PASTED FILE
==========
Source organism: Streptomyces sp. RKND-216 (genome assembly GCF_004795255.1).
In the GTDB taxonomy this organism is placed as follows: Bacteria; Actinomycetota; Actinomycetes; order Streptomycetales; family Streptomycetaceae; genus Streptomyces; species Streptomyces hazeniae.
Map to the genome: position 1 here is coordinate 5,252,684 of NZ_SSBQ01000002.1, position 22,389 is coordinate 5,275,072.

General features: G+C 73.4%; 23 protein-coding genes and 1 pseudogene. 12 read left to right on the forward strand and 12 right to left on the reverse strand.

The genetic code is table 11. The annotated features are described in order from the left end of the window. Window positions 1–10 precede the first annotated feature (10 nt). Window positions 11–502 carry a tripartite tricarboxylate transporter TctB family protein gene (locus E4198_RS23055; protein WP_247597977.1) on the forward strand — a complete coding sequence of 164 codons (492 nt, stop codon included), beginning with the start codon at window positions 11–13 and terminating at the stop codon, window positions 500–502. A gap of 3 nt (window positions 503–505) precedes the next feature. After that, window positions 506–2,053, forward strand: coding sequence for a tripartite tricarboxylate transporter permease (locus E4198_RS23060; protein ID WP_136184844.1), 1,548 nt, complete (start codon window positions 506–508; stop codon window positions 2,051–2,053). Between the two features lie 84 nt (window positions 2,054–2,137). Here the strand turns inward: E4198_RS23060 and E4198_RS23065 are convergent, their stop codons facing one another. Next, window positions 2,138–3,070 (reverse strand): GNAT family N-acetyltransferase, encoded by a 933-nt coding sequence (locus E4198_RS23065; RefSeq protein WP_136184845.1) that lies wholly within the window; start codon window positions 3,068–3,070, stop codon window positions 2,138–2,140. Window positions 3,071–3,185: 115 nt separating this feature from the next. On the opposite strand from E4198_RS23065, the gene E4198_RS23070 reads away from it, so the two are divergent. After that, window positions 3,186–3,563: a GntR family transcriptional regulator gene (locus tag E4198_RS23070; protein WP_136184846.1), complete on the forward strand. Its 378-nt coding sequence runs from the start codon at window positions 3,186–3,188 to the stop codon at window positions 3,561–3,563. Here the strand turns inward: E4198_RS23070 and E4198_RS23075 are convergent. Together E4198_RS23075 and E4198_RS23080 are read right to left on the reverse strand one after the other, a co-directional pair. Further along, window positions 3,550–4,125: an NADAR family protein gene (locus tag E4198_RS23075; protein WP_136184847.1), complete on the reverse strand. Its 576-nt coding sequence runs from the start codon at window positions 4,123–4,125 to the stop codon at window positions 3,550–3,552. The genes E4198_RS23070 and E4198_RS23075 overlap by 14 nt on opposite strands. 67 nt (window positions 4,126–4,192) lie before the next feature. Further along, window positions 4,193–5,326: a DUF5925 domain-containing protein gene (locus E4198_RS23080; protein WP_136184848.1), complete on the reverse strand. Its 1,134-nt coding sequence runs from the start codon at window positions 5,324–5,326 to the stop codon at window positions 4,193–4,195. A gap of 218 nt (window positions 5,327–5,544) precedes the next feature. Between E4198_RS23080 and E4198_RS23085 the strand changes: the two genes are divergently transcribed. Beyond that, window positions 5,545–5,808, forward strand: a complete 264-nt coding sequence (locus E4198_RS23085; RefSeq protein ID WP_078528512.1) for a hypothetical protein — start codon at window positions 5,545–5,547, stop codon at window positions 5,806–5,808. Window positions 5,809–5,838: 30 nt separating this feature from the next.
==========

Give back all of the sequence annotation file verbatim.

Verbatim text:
Source organism: Streptomyces sp. RKND-216 (genome assembly GCF_004795255.1).
In the GTDB taxonomy this organism is placed as follows: Bacteria; Actinomycetota; Actinomycetes; order Streptomycetales; family Streptomycetaceae; genus Streptomyces; species Streptomyces hazeniae.
Map to the genome: position 1 here is coordinate 5,252,684 of NZ_SSBQ01000002.1, position 22,389 is coordinate 5,275,072.

General features: G+C 73.4%; 23 protein-coding genes and 1 pseudogene. 12 read left to right on the forward strand and 12 right to left on the reverse strand.

The genetic code is table 11. The annotated features are described in order from the left end of the window. Window positions 1–10 precede the first annotated feature (10 nt). Window positions 11–502 carry a tripartite tricarboxylate transporter TctB family protein gene (locus E4198_RS23055; protein WP_247597977.1) on the forward strand — a complete coding sequence of 164 codons (492 nt, stop codon included), beginning with the start codon at window positions 11–13 and terminating at the stop codon, window positions 500–502. A gap of 3 nt (window positions 503–505) precedes the next feature. After that, window positions 506–2,053, forward strand: coding sequence for a tripartite tricarboxylate transporter permease (locus E4198_RS23060; protein ID WP_136184844.1), 1,548 nt, complete (start codon window positions 506–508; stop codon window positions 2,051–2,053). Between the two features lie 84 nt (window positions 2,054–2,137). Here the strand turns inward: E4198_RS23060 and E4198_RS23065 are convergent, their stop codons facing one another. Next, window positions 2,138–3,070 (reverse strand): GNAT family N-acetyltransferase, encoded by a 933-nt coding sequence (locus E4198_RS23065; RefSeq protein WP_136184845.1) that lies wholly within the window; start codon window positions 3,068–3,070, stop codon window positions 2,138–2,140. Window positions 3,071–3,185: 115 nt separating this feature from the next. On the opposite strand from E4198_RS23065, the gene E4198_RS23070 reads away from it, so the two are divergent. After that, window positions 3,186–3,563: a GntR family transcriptional regulator gene (locus tag E4198_RS23070; protein WP_136184846.1), complete on the forward strand. Its 378-nt coding sequence runs from the start codon at window positions 3,186–3,188 to the stop codon at window positions 3,561–3,563. Here the strand turns inward: E4198_RS23070 and E4198_RS23075 are convergent. Together E4198_RS23075 and E4198_RS23080 are read right to left on the reverse strand one after the other, a co-directional pair. Further along, window positions 3,550–4,125: an NADAR family protein gene (locus tag E4198_RS23075; protein WP_136184847.1), complete on the reverse strand. Its 576-nt coding sequence runs from the start codon at window positions 4,123–4,125 to the stop codon at window positions 3,550–3,552. The genes E4198_RS23070 and E4198_RS23075 overlap by 14 nt on opposite strands. 67 nt (window positions 4,126–4,192) lie before the next feature. Further along, window positions 4,193–5,326: a DUF5925 domain-containing protein gene (locus E4198_RS23080; protein WP_136184848.1), complete on the reverse strand. Its 1,134-nt coding sequence runs from the start codon at window positions 5,324–5,326 to the stop codon at window positions 4,193–4,195. A gap of 218 nt (window positions 5,327–5,544) precedes the next feature. Between E4198_RS23080 and E4198_RS23085 the strand changes: the two genes are divergently transcribed. Beyond that, window positions 5,545–5,808, forward strand: a complete 264-nt coding sequence (locus E4198_RS23085; RefSeq protein ID WP_078528512.1) for a hypothetical protein — start codon at window positions 5,545–5,547, stop codon at window positions 5,806–5,808. Window positions 5,809–5,838: 30 nt separating this feature from the next.